“Well, I don’t know,” said the second, “but certainly we will meet Mother and she will take care of us.”

The first replied “Mother? You actually believe in Mother? That’s laughable. If Mother exists then where is She now?”

The second said, “She is all around us. We are surrounded by her. We are of Her. It is in Her that we live. Without Her this world would not and could not exist.”

Said the first: “Well I don’t see Her, so it is only logical that She doesn’t exist.”

To which the second replied, “Sometimes, when you’re in silence and you focus and you really listen, you can perceive Her presence, and you can hear Her loving voice, calling down from above.”

Perhaps the primary part of the body’s task is to provide a context in which we can grow and then to let us go: to send us out into what comes next, just like a wise parent. Life is certainly constantly teaching us to learn to let go and to embrace the new, the different, the other., and we might reasonably wonder why? It seems to be the way we grow. And life is full of these little deaths, as if it was preparing us for………….for what? Maybe for death and for what will seem like a final letting go: although hopefully by then we will have learnt that it will be a letting go into something new, and that we can trust that it will be alright.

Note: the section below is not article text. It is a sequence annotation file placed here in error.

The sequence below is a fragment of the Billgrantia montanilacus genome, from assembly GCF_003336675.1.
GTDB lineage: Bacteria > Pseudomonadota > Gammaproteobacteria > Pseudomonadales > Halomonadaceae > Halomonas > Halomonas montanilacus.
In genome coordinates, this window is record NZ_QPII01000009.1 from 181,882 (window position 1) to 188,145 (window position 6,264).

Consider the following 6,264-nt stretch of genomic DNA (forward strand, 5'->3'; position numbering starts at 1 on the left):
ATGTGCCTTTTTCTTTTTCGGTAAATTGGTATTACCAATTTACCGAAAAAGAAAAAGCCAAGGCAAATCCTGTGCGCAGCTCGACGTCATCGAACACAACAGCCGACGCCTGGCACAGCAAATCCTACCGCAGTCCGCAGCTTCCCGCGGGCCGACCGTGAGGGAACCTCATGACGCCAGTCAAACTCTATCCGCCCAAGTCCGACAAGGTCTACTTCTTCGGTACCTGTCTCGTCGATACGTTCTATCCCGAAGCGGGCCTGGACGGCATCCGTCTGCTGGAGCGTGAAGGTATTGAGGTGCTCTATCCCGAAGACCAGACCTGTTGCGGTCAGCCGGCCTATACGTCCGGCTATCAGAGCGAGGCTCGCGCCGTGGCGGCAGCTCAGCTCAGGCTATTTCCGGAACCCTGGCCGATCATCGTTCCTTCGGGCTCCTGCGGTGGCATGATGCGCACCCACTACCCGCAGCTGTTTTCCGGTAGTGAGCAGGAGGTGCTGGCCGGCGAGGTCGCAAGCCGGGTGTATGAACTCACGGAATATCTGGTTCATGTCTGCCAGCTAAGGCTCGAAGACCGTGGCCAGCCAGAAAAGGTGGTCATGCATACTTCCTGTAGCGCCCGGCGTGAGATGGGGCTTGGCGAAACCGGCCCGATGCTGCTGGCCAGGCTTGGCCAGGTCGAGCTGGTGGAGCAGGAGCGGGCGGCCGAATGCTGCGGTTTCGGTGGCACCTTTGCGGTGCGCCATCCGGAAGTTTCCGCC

John’s Gospel has a vision of Jesus being a part of God from the beginning, before His incarnation as a human being, and then of being reunited with God after suffering, death and resurrection. I sense that this is the vision for each of the rest of us too: in this as in much else Jesus shows us the way. We come from God at our birth and return to God at our death.
I’ve been finding this line of thinking increasingly persuasive for some time, and am grateful that my body’s question has challenged me to try to articulate it in words. Even as I write though I am aware that I cant prove that what I say is true. Proof in a rational sense is simply not the primary language of this sort of reflection. I am trusting here in my intuition and my personal spiritual experience, on the basis of which I’m happy to say that I confidently trust that there is truth in what I am saying. It’s not the whole truth, it cant be, but its true enough to be trustworthy. Trusting in this I can move forward in faith, and whatever else I need to know will, I know from experience, surely be shown me in due course provided I stay open.